It's time for the Union to be more pragmatic, focused on the essentials and reforms. At the same time the EU must act with due consideration and solve the problems of citizens while respecting the principles of subsidiarity and proportionality as well as the role of the national parliaments. Particularly their opinions namely yellow or orange cards should be fully taken into account by the EU institutions. Respect for diversity of the Member States shall constitute an important point as well.


As V4 countries, we are ready to take an active part in the discussion on the future of Europe. The strengths of the V4 countries and the whole region, include energy and enthusiasm for the European integration project. Our societies are positive about being part of the EU. The contribution of the V4 to EU’s success lies also in its economic dynamism. Young, well educated, mobile societies generate growth and contribute to modernization of the whole Union.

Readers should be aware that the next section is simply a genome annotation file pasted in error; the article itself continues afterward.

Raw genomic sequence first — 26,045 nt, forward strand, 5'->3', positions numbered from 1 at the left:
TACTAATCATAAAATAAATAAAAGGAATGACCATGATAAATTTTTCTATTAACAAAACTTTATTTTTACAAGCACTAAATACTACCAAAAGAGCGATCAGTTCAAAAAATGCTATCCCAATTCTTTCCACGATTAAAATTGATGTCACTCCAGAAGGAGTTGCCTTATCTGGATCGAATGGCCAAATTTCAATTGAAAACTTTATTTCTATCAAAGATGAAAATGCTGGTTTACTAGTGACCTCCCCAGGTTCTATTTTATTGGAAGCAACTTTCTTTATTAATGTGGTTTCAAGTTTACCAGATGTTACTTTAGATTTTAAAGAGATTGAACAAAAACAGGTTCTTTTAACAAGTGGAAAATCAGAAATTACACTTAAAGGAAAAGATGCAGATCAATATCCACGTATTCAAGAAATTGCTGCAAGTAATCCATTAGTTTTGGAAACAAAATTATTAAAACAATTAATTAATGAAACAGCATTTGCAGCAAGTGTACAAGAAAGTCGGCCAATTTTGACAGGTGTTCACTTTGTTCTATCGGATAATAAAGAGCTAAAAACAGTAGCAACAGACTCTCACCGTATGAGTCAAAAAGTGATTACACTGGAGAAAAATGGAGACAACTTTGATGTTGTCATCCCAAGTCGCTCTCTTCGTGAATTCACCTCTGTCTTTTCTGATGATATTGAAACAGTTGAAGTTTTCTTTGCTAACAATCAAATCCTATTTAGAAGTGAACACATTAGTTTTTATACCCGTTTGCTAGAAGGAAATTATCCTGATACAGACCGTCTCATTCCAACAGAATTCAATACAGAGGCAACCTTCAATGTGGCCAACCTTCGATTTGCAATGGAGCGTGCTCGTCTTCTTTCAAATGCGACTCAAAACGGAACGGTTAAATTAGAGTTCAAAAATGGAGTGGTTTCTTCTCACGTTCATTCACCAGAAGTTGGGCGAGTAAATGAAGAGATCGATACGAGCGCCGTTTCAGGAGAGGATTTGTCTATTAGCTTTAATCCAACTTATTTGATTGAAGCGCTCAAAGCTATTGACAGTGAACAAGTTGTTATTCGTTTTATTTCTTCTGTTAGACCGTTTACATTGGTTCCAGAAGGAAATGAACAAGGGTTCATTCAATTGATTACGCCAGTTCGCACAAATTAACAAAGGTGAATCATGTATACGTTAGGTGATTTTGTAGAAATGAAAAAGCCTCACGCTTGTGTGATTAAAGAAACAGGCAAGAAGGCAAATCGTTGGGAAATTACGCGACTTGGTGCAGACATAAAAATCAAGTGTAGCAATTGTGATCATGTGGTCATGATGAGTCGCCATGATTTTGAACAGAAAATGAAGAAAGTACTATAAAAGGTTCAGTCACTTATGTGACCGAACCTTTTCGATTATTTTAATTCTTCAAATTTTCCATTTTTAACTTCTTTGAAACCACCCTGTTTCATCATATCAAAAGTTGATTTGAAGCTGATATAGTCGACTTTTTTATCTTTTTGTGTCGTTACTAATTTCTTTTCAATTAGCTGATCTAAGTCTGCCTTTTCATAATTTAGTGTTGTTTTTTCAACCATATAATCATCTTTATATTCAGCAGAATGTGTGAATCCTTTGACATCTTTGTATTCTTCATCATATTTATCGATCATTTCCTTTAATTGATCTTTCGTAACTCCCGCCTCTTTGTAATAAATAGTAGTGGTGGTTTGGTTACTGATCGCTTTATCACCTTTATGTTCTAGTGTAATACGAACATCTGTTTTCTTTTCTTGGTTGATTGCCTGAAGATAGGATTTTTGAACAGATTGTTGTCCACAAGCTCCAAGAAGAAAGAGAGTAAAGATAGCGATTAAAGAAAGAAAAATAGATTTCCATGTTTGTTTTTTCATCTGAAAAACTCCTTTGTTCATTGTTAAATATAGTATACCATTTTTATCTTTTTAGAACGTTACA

With this in mind we consider the meeting of Heads of State and Government in September in Bratislava as an excellent opportunity to start the necessary political reflection on the EU and its future. It should take into account the need for the EU to increase democratic legitimacy and more effectively address citizen's needs and concerns in order to regain their trust in the common European project. To achieve this goal, the issue of communication of the EU agenda to our citizens should also have a prominent place in this reflection.


Source: Chancellery of the Prime Minister of the Republic of Poland


© 2006–2017, International Visegrad Fund.
   
Pageviews this month: 30,730